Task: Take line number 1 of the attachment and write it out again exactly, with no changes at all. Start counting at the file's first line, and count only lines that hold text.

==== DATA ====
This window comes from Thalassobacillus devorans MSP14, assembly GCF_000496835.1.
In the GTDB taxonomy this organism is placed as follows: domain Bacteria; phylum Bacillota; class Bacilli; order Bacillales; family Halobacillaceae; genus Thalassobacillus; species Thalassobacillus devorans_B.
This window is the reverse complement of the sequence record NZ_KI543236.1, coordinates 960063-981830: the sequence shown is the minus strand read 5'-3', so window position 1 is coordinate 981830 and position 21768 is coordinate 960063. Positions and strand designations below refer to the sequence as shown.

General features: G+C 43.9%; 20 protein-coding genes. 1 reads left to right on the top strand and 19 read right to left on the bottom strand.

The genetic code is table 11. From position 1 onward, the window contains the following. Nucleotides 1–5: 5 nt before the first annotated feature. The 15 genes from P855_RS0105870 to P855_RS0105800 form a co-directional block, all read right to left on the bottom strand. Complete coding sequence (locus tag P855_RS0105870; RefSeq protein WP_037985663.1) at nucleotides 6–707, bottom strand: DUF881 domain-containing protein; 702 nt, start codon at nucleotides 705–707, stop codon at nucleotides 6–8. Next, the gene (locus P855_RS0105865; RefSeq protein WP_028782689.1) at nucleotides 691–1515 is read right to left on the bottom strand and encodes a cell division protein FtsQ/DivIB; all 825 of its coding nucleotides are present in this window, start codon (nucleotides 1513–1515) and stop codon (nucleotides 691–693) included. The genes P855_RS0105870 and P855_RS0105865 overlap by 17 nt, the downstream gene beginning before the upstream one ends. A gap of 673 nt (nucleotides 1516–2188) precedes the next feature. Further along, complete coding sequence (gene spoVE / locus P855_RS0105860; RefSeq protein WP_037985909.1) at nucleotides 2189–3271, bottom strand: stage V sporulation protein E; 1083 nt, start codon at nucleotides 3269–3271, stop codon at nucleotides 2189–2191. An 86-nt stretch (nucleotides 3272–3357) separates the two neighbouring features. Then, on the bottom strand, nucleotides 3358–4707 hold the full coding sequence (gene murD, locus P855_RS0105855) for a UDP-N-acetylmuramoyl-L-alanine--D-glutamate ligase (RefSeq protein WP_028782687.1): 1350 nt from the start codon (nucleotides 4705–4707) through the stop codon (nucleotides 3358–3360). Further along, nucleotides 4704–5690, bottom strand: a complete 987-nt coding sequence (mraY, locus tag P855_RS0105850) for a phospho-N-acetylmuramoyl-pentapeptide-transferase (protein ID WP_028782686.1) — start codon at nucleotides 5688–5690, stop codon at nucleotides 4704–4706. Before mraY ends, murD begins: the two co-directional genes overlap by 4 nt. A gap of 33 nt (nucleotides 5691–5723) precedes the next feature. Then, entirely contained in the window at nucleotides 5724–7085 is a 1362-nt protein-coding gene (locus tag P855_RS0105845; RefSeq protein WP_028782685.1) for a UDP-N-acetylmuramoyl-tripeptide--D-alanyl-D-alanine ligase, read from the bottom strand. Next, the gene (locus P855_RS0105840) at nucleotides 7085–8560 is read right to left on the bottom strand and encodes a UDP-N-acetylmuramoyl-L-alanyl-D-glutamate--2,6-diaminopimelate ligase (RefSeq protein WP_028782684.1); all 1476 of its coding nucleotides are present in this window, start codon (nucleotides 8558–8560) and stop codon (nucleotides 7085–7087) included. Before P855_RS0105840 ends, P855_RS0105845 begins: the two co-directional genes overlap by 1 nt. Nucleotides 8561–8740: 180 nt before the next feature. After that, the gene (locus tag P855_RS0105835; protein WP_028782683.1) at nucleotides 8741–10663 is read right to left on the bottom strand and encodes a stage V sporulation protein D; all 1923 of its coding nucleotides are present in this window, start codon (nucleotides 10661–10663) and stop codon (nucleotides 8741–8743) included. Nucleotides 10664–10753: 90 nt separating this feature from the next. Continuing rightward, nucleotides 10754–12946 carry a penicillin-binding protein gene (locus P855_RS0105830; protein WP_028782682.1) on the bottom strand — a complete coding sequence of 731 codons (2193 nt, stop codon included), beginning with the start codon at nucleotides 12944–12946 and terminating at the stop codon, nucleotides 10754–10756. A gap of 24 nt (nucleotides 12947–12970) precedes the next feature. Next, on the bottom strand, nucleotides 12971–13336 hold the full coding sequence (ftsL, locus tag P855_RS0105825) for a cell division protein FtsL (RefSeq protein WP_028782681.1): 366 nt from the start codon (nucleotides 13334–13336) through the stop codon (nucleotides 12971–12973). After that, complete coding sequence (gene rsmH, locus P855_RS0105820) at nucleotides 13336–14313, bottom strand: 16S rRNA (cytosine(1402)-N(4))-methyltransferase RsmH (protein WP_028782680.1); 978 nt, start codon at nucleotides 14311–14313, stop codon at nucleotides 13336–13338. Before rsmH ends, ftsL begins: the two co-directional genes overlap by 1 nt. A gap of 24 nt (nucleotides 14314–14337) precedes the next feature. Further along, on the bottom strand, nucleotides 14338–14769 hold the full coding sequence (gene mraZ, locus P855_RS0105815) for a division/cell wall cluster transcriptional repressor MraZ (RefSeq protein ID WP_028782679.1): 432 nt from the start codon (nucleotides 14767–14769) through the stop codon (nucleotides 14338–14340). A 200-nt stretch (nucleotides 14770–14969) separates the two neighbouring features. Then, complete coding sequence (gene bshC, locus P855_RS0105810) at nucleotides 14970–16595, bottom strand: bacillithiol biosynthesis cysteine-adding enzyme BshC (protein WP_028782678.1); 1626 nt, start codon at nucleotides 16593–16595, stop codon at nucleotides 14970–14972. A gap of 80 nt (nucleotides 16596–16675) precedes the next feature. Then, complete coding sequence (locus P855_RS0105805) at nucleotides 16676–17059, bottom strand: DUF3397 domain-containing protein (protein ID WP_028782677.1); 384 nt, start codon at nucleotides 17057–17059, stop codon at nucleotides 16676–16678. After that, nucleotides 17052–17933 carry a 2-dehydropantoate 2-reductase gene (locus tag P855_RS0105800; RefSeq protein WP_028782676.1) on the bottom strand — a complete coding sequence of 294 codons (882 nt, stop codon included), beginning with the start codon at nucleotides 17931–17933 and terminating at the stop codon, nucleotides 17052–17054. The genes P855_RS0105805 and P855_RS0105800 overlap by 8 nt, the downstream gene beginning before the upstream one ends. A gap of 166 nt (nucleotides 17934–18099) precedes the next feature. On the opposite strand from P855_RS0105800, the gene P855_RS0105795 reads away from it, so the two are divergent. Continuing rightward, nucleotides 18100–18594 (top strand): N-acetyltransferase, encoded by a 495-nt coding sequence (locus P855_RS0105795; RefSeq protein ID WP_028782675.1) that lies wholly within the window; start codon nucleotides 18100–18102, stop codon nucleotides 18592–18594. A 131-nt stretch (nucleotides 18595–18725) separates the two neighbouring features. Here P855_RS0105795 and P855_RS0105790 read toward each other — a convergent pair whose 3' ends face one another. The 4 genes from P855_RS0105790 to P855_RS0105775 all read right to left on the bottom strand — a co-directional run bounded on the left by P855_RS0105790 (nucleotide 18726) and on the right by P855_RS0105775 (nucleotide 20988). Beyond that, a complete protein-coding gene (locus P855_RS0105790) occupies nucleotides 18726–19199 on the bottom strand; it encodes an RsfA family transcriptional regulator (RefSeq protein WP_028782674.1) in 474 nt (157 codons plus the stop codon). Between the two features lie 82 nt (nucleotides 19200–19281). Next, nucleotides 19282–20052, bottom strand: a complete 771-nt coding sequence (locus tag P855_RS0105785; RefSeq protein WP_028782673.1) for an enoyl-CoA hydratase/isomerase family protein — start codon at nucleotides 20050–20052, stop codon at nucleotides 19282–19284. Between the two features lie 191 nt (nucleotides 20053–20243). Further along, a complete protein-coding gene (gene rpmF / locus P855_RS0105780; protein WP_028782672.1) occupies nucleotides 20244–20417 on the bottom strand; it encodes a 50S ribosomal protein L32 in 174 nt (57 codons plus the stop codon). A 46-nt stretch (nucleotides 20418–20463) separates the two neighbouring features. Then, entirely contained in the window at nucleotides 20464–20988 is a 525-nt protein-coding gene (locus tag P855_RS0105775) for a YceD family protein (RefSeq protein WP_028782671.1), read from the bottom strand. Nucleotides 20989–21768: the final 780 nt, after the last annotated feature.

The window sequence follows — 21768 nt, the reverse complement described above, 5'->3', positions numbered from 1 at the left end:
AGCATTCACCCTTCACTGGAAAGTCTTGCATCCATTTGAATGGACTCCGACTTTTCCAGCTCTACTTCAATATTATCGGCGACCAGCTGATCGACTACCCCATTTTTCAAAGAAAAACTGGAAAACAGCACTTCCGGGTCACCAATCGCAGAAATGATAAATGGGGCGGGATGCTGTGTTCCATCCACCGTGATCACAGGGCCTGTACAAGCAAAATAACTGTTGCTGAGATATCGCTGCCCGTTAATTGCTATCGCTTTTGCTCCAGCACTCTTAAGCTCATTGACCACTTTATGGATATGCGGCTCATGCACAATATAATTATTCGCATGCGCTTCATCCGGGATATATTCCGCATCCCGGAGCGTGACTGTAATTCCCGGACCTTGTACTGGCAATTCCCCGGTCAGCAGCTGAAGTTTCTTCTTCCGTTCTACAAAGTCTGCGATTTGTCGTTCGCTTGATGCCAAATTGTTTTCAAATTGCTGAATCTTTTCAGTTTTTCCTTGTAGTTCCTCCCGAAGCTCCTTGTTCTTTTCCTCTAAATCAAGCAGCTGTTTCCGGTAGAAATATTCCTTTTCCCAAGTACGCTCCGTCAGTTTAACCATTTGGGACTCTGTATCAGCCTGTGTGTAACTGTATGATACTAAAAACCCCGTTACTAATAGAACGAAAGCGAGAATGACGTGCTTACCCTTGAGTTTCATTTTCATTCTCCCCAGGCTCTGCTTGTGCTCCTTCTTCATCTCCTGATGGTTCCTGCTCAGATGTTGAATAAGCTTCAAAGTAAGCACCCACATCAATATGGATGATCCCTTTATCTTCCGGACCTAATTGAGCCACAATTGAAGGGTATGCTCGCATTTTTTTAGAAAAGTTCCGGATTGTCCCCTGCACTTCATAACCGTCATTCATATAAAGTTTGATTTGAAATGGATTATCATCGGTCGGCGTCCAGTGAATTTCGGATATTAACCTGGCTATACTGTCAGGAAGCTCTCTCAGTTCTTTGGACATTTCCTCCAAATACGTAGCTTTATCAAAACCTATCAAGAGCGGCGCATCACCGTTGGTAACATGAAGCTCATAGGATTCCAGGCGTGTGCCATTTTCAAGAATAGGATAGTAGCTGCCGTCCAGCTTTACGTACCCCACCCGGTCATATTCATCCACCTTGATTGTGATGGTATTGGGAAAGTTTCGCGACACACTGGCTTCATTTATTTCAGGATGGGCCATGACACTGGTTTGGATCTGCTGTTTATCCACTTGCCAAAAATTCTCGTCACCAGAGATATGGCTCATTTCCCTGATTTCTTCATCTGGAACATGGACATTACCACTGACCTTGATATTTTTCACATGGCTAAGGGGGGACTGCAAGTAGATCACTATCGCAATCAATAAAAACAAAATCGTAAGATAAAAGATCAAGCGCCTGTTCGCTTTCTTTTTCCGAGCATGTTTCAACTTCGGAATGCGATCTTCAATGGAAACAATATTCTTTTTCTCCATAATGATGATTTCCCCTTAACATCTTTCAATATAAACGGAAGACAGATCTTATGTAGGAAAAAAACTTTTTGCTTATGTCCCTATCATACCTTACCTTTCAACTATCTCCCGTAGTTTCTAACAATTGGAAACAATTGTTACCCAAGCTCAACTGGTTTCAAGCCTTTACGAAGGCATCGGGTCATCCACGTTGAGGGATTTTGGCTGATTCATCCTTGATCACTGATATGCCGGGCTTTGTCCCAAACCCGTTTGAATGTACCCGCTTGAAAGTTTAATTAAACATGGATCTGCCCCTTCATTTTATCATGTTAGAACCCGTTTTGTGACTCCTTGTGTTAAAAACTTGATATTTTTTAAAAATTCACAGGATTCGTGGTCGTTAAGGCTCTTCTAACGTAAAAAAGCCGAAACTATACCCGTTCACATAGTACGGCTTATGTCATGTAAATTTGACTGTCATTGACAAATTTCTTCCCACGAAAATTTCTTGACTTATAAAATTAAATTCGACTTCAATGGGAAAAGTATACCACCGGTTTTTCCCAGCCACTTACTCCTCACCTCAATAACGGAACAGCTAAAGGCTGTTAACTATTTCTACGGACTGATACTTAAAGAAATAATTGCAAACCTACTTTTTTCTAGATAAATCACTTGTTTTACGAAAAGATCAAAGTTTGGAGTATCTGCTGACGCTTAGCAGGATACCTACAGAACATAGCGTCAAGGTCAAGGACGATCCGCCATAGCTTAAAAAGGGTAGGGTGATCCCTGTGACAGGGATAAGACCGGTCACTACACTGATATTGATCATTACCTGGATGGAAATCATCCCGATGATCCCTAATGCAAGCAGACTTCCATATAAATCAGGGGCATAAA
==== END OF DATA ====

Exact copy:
This window comes from Thalassobacillus devorans MSP14, assembly GCF_000496835.1.